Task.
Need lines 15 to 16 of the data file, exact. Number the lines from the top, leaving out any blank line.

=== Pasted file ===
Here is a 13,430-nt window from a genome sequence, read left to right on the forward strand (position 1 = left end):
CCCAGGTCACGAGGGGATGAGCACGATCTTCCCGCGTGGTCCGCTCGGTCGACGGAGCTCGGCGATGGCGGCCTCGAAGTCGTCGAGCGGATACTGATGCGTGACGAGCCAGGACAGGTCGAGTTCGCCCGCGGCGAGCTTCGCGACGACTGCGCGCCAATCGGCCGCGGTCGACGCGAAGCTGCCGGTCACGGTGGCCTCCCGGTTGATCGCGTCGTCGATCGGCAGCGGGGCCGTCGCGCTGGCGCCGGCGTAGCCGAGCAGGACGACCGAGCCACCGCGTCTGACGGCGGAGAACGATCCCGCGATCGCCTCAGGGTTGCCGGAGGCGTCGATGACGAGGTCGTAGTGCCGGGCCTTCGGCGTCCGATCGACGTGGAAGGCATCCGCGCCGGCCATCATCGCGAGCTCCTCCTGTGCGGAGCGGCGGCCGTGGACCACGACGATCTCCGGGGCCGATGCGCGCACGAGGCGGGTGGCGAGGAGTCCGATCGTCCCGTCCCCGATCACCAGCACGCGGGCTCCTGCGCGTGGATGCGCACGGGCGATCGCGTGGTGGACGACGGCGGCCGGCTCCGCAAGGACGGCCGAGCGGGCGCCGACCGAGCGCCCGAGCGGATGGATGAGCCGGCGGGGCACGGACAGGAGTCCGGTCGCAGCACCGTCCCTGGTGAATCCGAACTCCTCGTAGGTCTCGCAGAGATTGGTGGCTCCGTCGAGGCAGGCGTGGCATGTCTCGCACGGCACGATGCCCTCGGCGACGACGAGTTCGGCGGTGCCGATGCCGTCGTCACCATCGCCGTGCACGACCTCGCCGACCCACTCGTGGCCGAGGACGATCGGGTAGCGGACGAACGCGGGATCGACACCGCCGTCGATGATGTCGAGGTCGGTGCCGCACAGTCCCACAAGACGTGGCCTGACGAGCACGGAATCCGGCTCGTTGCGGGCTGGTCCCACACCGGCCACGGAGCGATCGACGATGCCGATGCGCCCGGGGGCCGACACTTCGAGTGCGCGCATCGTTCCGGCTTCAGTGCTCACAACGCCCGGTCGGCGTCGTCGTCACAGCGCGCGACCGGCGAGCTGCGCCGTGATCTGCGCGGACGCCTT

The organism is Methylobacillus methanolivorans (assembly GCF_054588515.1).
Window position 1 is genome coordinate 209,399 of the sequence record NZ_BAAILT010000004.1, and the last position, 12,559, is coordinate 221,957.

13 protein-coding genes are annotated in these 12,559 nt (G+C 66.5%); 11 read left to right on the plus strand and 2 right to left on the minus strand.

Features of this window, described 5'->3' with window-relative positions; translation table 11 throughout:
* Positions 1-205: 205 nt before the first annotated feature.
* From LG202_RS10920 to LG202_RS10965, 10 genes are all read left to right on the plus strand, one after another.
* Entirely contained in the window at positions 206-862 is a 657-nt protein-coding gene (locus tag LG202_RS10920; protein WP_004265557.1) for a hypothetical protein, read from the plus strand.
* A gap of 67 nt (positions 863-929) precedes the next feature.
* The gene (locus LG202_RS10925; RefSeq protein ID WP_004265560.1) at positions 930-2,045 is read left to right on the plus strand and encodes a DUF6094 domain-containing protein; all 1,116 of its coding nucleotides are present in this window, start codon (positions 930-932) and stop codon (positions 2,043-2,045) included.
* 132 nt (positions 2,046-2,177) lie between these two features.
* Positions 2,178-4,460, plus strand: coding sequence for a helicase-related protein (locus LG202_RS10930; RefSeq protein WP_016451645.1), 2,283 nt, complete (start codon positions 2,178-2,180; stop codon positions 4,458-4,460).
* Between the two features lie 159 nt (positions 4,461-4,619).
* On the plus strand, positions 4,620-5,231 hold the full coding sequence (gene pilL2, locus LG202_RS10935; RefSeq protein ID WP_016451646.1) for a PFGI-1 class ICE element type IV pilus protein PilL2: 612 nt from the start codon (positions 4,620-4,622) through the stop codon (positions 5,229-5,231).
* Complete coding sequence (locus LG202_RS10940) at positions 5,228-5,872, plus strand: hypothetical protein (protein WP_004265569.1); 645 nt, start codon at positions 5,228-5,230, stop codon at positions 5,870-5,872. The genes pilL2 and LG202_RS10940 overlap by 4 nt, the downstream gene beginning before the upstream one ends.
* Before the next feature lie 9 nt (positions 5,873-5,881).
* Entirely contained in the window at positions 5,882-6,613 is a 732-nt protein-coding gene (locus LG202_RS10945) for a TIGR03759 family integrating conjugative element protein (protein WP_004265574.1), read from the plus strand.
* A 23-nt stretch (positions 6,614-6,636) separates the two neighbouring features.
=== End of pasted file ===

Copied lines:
* On the plus strand, positions 4,620-5,231 hold the full coding sequence (gene pilL2, locus LG202_RS10935; RefSeq protein ID WP_016451646.1) for a PFGI-1 class ICE element type IV pilus protein PilL2: 612 nt from the start codon (positions 4,620-4,622) through the stop codon (positions 5,229-5,231).
* Complete coding sequence (locus LG202_RS10940) at positions 5,228-5,872, plus strand: hypothetical protein (protein WP_004265569.1); 645 nt, start codon at positions 5,228-5,230, stop codon at positions 5,870-5,872. The genes pilL2 and LG202_RS10940 overlap by 4 nt, the downstream gene beginning before the upstream one ends.